The latest issue of New Scientist features a cover story investigating the health consequences of sugar intake, a hotly debated issue in nutrition circles. A recent study from Dr Lisa Te Morenga and her colleagues from the University of Otago is highlighted in the article (you can read earlier media coverage of the research, collated by the SMC, here).
An excerpt from ‘Sugar on trial: What you really need to know‘:
Alarmed by reports of sugar’s dangers, [the WHO’s ] Nutrition Guidance Expert Advisory Group has been carrying out a review of the evidence with a view to making some recommendations.
As part of that process, last year Lisa Te Morenga, a researcher in human nutrition at the University of Otago in New Zealand, reviewed the research on the relationship between sugar and body weight. She concluded that it wasn’t necessarily eating too much sugar that was making us fat, but eating too much of everything. “There was no difference between higher and lower sugars when the energy people were consuming was exactly the same,” says Te Morenga. In other words, if total calorie count was controlled for, people didn’t get any fatter when more of those calories came from sugar. These findings, too, were welcomed by the sugar industry.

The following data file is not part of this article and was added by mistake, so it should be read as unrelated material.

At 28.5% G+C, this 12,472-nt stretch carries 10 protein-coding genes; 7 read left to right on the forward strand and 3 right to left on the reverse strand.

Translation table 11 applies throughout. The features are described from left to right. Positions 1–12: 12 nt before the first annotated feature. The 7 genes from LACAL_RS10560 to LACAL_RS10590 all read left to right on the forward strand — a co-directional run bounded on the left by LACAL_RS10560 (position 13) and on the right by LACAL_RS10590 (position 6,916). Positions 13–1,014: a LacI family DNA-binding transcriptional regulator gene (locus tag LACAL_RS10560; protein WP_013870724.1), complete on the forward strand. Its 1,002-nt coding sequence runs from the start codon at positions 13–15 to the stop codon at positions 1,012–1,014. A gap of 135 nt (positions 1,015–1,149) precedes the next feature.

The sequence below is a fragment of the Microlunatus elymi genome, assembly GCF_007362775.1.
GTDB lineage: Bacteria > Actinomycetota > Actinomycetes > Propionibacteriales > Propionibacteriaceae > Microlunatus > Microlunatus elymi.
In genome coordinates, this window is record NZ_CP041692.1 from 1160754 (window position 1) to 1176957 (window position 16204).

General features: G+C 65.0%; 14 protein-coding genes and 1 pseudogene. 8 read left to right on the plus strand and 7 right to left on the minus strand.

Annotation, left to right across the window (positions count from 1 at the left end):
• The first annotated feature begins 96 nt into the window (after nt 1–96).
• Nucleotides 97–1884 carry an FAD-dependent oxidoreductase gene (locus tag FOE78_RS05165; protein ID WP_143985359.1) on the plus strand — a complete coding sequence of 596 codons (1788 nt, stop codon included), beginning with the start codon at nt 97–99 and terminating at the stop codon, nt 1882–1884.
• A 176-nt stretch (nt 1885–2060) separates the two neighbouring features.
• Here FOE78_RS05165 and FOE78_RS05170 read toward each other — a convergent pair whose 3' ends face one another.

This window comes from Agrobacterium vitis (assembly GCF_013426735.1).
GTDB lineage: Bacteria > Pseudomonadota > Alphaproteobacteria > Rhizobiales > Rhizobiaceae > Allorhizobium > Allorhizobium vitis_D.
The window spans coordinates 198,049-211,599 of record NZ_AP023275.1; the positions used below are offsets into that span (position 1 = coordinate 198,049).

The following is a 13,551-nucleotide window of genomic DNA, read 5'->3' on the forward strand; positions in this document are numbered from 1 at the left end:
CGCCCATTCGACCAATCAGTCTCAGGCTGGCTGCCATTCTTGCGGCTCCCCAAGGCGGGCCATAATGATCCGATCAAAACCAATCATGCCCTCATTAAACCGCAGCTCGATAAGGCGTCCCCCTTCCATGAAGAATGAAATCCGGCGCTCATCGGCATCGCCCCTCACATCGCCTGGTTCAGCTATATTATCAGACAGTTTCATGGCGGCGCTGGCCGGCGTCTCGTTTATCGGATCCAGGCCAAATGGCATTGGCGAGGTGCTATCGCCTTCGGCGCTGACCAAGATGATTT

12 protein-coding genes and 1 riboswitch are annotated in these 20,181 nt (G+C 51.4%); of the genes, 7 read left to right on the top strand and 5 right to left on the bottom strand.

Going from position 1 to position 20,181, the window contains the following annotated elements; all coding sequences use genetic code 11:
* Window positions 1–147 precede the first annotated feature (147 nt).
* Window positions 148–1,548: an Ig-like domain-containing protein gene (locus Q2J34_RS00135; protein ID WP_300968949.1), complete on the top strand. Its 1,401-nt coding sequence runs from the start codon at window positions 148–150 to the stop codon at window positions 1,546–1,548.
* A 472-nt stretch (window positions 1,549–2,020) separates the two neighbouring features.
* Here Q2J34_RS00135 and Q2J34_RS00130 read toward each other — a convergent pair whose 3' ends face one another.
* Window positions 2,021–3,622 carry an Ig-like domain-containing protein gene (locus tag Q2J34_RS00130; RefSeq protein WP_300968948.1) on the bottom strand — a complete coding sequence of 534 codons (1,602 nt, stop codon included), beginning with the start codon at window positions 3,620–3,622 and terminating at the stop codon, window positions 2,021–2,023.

So is the white stuff off the hook? Not so fast. When Te Morenga looked at studies that more closely replicate food choices in real life – that is, when participants weren’t held to precise calorie counts – those who ate a lot of sugar tended to consume more calories overall and gained more weight. And the most important source of sugar was one that has been high on the list of obesity campaigners’ concerns for years: sugary drinks. This was yet more evidence that sweetened drinks really do cause weight gain – which is the strongest reason to point the finger at sugar.